Apple’s new macOS High Sierra was released yesterday to glowing reviews, but a concerning security vulnerability is wrecking the crucial software launch.
Patrick Wardle, a former NSA hacker and security researcher at Synack, slammed High Sierra with a zero-day, an attack that exploits an unknown vulnerability in a system. The weakness hidden within the OS lets a hacker steal passwords from Mac computers by digging into their keychain, or Apple’s password management system used to store passwords, usernames, and other confidential information.
The keychain typically requires a master login password, but Wardle’s exploit allows him to steal every password using an unsigned app from the internet.
Wardle posted a short video clip of the attack, showing him open an application called “keychainStealer.”
A few moments later, passwords for Facebook, Twitter, and Bank of America pop up in plain text on his display. The app can allegedly be used to grab credentials from websites, services, and credit card numbers, and can be presented in an email or as a normal application.
“As a passionate Mac user, I’m continually disappointed in the security of macOS,” Wardle told ZDNet. “I don’t mean that to be taken personally by anybody at Apple—but every time I look at macOS the wrong way something falls over. I felt that users should be aware of the risks that are out there I’m sure sophisticated attackers have similar capabilities.”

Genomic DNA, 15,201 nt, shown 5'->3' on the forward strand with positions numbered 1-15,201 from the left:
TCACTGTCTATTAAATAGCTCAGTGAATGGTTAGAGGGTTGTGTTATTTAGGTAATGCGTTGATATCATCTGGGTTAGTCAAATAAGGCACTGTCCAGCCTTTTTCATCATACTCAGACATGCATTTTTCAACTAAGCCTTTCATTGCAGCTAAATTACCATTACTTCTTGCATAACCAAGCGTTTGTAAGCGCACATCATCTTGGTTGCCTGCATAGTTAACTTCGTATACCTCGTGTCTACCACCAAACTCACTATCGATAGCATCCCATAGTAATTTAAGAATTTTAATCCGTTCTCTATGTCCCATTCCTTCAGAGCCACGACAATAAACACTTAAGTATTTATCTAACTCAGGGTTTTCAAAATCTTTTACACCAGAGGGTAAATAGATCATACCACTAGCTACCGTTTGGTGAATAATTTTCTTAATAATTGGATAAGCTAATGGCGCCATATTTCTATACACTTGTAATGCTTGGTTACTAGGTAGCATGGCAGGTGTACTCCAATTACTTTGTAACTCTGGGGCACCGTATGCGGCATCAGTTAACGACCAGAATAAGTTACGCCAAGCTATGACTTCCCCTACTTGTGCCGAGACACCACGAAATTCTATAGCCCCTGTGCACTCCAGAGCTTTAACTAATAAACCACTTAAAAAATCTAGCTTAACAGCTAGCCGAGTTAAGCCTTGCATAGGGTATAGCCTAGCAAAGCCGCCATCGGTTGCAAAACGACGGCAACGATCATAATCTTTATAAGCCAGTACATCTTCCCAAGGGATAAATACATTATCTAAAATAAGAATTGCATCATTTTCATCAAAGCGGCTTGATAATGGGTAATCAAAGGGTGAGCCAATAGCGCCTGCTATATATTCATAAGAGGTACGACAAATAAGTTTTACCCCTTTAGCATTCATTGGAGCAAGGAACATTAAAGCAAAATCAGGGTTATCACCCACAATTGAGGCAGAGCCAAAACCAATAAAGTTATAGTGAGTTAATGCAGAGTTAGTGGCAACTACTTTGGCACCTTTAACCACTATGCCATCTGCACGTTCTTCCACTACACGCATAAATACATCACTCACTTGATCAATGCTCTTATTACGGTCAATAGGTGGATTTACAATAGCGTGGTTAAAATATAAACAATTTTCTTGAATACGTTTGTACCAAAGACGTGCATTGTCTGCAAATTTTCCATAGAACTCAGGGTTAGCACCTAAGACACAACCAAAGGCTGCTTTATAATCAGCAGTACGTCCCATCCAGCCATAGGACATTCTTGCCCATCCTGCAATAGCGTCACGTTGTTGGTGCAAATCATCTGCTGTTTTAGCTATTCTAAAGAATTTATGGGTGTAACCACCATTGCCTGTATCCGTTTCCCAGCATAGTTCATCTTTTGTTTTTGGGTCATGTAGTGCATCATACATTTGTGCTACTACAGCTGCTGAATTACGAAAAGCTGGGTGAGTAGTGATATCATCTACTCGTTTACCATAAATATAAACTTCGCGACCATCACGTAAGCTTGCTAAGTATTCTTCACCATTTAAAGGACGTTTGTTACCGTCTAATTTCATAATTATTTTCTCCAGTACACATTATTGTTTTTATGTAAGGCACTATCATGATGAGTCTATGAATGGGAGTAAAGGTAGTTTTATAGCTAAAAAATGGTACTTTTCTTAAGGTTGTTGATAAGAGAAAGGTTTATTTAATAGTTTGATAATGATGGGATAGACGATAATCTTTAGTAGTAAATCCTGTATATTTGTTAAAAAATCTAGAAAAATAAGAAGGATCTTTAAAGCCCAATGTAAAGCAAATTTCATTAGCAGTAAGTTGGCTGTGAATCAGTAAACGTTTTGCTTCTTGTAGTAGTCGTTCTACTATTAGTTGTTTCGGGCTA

Apple was allegedly notified of the security vulnerability in early September but didn’t patch up its new operating system before launching it on Monday. Wardle wrote in a blog post that he provided a detailed write-up and source code for the exploit, and said Apple “seemed appreciative” of his findings. He suspects a patch is forthcoming.
The security researcher also said it wasn’t difficult to get the malicious app running on a Mac today. He tested it on High Sierra in the video but said older versions of macOS are also vulnerable.
Fortunately, there are ways to protect your personal data from the exploit. Because the app is local, a hacker first needs to infiltrate your system. This is typically achieved by spreading a malicious app through email or social media, so stay away from anything that looks sketchy. Wardle also recommends changing your computer’s keychain password so it’s not automatically unlocked when you log in.
Apple provided a comment to CNET with its own suggestions:
“MacOS is designed to be secure by default, and Gatekeeper warns users against installing unsigned apps, like the one shown in this proof of concept, and prevents them from launching the app without explicit approval. We encourage users to download software only from trusted sources like the Mac App Store, and to pay careful attention to security dialogs that macOS presents.”